Besides, the reasoning underlying the black aesthetics corresponds to practices of law that undergird the existence of lawsuits and the prevalence of circumstantial evidence in criminal cases. U.S. civil laws permit the victims of a crime to sue the perpetrators of a crime to gain the assets owned by the perpetrators as compensation for emotional and other distress, whether or not the perpetrators are convicted of their crimes and even though the perpetrators and their assets are separate and distinguishable.
Prosecutors use circumstantial evidence to prosecute persons accused of a crime, even if there is no direct evidence linking that person to the crime and  even though the circumstantial evidence may have little indirect link to the accused or the crime supposedly committed by the accused.
In this sense, the art work owned and donated to the Smithsonian by Cosby is an extension and expression of Cosby—his personality, his character and his escapade as a serial rapist. And if this argument is reasonable, if the oneness principle, this unity of person and the person’s associations, so heavily relied upon in law is applicable, much more should it apply in the Cosby Smithsonian case. Because the powerful issue of moral accountability is also at stake, not only for Cosby, but also for Cole and the Smithsonian.
In fact, it does apply, as Judy Huth, who claimed that Cosby sexually assaulted her at the Playboy Mansion when she was just 15-years-old, filed a lawsuit against him, and may be able to seize his assets, including any other art work Cosby owns, if she wins her suit.
And with that possibility in mind, “art must be allowed to speak for itself” does indeed speak for itself, because Cole admits that the Cosbys donated “$716,000 to assist with the cost of this exhibition.” But the art work donated by the Cosbys complains that “I was duped. I was not given to the Smithsonian merely as a gift, but also as a bribe. And I am an unwilling participant in this bribe.”
Could be that in hindsight Cosby donated the art work in foresight, in anticipation that the day would come when he would be either indicted for rape, convicted of rape or sued for rape, and that he needed someone (or an organization) who would willingly and morally submit to his bribe?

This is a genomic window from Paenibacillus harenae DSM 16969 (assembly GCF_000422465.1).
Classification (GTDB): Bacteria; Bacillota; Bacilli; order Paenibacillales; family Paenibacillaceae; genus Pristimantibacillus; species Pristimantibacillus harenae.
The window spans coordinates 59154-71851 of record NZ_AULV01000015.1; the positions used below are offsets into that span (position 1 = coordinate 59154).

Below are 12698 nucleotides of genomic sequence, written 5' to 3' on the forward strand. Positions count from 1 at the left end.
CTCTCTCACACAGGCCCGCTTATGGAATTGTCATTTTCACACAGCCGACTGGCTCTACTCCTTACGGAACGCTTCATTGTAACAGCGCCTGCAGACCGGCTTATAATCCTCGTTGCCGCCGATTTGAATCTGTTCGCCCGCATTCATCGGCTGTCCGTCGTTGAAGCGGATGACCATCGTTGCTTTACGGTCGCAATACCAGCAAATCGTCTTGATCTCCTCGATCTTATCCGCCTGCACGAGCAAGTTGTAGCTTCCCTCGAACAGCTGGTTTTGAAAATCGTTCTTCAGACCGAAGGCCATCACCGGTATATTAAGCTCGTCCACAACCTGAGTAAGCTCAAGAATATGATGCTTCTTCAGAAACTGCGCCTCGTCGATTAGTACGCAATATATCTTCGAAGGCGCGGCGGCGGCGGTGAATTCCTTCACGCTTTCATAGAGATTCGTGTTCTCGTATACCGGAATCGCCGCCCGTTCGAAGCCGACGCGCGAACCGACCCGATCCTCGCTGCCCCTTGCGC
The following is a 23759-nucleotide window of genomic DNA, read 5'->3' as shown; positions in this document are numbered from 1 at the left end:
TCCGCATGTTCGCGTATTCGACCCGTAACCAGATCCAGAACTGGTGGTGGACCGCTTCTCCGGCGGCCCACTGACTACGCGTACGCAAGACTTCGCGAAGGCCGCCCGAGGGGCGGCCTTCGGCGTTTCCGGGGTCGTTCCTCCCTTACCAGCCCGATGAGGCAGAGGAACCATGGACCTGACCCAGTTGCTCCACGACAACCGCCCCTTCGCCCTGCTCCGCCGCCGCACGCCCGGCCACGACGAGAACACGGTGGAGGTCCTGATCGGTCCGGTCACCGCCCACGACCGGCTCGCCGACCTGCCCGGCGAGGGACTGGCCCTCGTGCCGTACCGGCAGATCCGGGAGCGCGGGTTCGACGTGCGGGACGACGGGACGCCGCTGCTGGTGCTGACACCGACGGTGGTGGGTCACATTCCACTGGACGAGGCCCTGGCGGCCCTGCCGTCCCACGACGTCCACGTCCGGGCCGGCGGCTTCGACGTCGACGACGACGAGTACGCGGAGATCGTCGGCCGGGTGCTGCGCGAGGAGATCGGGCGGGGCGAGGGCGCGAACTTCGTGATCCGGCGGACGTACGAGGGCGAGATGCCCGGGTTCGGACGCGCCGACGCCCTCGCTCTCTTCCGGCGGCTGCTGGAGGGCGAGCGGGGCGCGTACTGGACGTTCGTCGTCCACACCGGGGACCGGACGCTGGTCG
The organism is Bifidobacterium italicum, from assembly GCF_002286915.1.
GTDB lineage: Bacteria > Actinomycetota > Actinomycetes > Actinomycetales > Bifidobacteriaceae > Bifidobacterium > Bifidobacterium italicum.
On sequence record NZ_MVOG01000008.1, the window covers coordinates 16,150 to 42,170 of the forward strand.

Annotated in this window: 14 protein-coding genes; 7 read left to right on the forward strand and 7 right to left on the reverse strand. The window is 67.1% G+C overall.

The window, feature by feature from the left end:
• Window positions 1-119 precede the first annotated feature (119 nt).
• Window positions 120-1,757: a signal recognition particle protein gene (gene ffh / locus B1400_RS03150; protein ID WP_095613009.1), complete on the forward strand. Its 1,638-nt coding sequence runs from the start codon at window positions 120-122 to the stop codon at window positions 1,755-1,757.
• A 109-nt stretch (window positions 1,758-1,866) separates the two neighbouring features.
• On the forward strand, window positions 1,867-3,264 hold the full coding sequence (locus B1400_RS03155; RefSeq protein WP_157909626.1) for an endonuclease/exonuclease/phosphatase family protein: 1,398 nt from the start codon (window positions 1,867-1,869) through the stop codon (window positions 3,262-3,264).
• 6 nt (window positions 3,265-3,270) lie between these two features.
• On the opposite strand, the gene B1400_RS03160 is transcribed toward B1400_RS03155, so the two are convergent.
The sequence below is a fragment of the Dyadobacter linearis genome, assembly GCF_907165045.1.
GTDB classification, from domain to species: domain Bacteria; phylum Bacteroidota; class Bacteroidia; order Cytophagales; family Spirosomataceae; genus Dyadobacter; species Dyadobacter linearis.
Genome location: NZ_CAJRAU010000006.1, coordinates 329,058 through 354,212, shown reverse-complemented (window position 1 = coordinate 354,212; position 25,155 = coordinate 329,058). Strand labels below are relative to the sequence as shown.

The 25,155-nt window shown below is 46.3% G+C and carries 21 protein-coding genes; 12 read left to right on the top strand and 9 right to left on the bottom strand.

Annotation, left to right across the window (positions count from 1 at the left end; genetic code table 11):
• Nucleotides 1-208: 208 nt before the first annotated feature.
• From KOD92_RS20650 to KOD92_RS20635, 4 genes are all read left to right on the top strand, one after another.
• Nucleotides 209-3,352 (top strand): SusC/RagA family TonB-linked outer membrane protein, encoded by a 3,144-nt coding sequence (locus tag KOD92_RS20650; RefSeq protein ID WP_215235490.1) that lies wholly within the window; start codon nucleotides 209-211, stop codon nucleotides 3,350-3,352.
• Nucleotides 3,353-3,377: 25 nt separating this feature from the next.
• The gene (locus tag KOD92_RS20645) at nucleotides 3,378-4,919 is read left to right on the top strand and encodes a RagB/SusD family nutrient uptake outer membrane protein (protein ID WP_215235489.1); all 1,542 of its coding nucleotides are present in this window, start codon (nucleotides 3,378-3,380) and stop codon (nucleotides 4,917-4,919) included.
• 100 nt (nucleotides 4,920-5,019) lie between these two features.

If this contention is reasonable, then Cole’s claim—that “When we accepted the gift and loan, I was unaware of the allegations about Bill Cosby. Had I known, I would not have moved forward with this particular exhibition.”—lacks both reason and believability.
How could a woman with 68 honorary degrees not know about rape accusations against Cosby, which have been revealed in major media from The New York Times to the Washington Post, from NBC News to CNN, for more than 20 years?
And how come she would have postponed the exhibit if she had known about the rape allegations against Cosby before the exhibit began, yet is unwilling to at least remove Cosby’s part of the exhibit when she found out about the allegations after the exhibit began?
Moreover, Cole’s attempt to link Cosby’s art work with the “Conversations” exhibit is as deceiving as the image in a mirror. It is so dishonest and reminds us of a shrimp boat captain ordering his reluctant sailors to dive for shrimp in shark-infested waters by assuring them that the sharks are too docile to bite and eat them.
Hardly anyone wants Cole and the Smithsonian to close the exhibit; mostly everyone asks that they remove Cosby’s donated art from the exhibit. Because the art work insults the women raped by Cosby and shows that Cole and the Smithsonian shamefully exploit the women and their ordeal, without any sense of morality, without any notion of integrity, for money and profit, merely because Cosby is a friend, a celebrity and a serial rapist.
And if Cole and the Smithsonian are not brave enough to do the right thing, if death is only a temporary sleep, then we hope the hundreds of millions of women raped and defiled over 200,000 years of human history rise from their graves and spit the semen of their rapists in the faces of Cole and the Smithsonian.